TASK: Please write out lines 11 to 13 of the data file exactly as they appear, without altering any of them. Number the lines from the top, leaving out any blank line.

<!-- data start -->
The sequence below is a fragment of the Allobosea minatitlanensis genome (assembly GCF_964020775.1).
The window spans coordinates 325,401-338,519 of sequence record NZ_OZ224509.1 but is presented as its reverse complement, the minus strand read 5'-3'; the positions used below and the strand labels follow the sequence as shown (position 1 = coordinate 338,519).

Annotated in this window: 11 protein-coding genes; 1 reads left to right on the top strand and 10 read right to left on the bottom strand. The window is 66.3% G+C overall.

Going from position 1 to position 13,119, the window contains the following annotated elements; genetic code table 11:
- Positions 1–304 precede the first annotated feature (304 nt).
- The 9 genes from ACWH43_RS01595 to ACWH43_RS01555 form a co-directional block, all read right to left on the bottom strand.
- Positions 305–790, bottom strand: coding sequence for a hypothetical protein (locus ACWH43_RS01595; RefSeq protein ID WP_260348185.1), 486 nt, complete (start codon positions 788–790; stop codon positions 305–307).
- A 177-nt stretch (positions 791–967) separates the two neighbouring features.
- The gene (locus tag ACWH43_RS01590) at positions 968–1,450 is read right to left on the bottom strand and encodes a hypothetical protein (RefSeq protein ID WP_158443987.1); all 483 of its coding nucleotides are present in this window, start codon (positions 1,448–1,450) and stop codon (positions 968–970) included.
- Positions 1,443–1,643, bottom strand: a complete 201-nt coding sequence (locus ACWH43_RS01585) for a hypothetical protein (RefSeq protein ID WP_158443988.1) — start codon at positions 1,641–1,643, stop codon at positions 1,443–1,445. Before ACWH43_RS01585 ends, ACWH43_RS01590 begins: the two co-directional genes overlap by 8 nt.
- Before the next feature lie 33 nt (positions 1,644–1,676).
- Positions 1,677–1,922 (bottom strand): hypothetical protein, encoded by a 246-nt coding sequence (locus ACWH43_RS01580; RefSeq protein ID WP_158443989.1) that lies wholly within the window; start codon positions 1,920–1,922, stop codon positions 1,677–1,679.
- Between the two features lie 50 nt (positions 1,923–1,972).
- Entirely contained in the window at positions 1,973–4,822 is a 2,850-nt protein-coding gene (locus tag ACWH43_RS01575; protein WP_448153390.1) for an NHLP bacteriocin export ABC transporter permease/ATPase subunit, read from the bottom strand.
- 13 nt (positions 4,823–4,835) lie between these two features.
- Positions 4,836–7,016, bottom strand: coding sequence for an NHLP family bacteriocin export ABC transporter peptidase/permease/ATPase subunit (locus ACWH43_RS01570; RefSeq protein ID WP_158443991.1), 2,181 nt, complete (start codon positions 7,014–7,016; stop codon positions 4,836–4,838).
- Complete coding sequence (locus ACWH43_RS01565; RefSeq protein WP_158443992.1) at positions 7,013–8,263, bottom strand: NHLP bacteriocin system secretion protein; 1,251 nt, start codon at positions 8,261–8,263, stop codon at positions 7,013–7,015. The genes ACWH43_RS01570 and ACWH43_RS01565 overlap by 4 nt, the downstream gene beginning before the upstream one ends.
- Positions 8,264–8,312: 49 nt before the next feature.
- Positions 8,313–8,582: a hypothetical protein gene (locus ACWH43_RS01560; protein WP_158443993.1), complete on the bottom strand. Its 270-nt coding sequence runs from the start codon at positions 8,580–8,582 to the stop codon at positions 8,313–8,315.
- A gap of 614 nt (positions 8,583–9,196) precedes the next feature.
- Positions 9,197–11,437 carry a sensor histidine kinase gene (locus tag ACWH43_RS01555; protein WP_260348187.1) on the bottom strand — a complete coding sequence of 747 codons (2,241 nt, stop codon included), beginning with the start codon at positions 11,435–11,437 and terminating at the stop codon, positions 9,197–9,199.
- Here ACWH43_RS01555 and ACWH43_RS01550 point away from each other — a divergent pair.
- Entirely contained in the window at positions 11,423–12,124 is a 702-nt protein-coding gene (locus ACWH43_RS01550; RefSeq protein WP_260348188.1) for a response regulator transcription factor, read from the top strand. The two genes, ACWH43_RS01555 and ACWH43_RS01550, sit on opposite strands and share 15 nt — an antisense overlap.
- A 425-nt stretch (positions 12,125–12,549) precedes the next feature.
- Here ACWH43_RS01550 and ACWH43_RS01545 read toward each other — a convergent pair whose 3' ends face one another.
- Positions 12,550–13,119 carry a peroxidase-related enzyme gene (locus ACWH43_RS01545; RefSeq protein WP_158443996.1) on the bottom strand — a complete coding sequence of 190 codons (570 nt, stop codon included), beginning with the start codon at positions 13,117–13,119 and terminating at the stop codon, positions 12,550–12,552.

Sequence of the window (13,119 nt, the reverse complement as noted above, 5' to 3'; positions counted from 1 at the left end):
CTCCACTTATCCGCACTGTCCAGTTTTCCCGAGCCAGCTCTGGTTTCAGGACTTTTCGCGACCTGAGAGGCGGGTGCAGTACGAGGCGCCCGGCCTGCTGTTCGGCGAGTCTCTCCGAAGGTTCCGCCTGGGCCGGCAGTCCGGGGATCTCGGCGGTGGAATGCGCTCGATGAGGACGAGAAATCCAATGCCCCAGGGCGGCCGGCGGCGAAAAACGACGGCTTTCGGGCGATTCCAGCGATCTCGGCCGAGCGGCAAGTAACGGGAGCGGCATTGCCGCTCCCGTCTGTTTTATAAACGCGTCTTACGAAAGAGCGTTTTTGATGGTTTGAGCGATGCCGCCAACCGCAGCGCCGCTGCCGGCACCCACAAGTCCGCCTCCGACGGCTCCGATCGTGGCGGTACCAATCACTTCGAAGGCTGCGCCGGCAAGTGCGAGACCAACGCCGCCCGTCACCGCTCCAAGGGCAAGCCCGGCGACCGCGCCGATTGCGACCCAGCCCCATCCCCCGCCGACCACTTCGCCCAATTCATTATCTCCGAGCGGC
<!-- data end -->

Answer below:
- Before the next feature lie 33 nt (positions 1,644–1,676).
- Positions 1,677–1,922 (bottom strand): hypothetical protein, encoded by a 246-nt coding sequence (locus ACWH43_RS01580; RefSeq protein ID WP_158443989.1) that lies wholly within the window; start codon positions 1,920–1,922, stop codon positions 1,677–1,679.
- Between the two features lie 50 nt (positions 1,923–1,972).